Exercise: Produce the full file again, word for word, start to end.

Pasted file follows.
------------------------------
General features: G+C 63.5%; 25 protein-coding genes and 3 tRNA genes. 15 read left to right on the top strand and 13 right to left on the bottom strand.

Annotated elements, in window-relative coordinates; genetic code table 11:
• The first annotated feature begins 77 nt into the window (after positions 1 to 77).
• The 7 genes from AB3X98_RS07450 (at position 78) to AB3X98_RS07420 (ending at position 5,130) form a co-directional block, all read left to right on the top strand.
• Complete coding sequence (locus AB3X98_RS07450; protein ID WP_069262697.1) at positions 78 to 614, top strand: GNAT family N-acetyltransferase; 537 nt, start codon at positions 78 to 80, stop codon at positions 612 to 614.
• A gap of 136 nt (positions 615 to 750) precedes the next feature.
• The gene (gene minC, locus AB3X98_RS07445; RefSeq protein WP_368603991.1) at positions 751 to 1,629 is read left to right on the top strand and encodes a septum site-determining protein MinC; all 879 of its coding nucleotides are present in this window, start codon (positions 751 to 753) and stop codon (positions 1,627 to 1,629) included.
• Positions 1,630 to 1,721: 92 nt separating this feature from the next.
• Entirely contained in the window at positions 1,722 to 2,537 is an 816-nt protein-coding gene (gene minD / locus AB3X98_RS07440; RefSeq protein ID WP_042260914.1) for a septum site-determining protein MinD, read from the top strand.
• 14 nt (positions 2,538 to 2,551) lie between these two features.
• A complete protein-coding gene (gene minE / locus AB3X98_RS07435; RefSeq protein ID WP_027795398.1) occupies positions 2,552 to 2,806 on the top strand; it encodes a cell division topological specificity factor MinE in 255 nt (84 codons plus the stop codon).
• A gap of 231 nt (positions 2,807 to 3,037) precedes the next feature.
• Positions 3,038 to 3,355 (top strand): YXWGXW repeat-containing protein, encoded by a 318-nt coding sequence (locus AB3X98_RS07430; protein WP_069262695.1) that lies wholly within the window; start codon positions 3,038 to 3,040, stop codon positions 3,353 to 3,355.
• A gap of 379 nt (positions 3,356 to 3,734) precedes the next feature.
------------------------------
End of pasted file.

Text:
General features: G+C 63.5%; 25 protein-coding genes and 3 tRNA genes. 15 read left to right on the top strand and 13 right to left on the bottom strand.

Annotated elements, in window-relative coordinates; genetic code table 11:
• The first annotated feature begins 77 nt into the window (after positions 1 to 77).
• The 7 genes from AB3X98_RS07450 (at position 78) to AB3X98_RS07420 (ending at position 5,130) form a co-directional block, all read left to right on the top strand.
• Complete coding sequence (locus AB3X98_RS07450; protein ID WP_069262697.1) at positions 78 to 614, top strand: GNAT family N-acetyltransferase; 537 nt, start codon at positions 78 to 80, stop codon at positions 612 to 614.
• A gap of 136 nt (positions 615 to 750) precedes the next feature.
• The gene (gene minC, locus AB3X98_RS07445; RefSeq protein WP_368603991.1) at positions 751 to 1,629 is read left to right on the top strand and encodes a septum site-determining protein MinC; all 879 of its coding nucleotides are present in this window, start codon (positions 751 to 753) and stop codon (positions 1,627 to 1,629) included.
• Positions 1,630 to 1,721: 92 nt separating this feature from the next.
• Entirely contained in the window at positions 1,722 to 2,537 is an 816-nt protein-coding gene (gene minD / locus AB3X98_RS07440; RefSeq protein ID WP_042260914.1) for a septum site-determining protein MinD, read from the top strand.
• 14 nt (positions 2,538 to 2,551) lie between these two features.
• A complete protein-coding gene (gene minE / locus AB3X98_RS07435; RefSeq protein ID WP_027795398.1) occupies positions 2,552 to 2,806 on the top strand; it encodes a cell division topological specificity factor MinE in 255 nt (84 codons plus the stop codon).
• A gap of 231 nt (positions 2,807 to 3,037) precedes the next feature.
• Positions 3,038 to 3,355 (top strand): YXWGXW repeat-containing protein, encoded by a 318-nt coding sequence (locus AB3X98_RS07430; protein WP_069262695.1) that lies wholly within the window; start codon positions 3,038 to 3,040, stop codon positions 3,353 to 3,355.
• A gap of 379 nt (positions 3,356 to 3,734) precedes the next feature.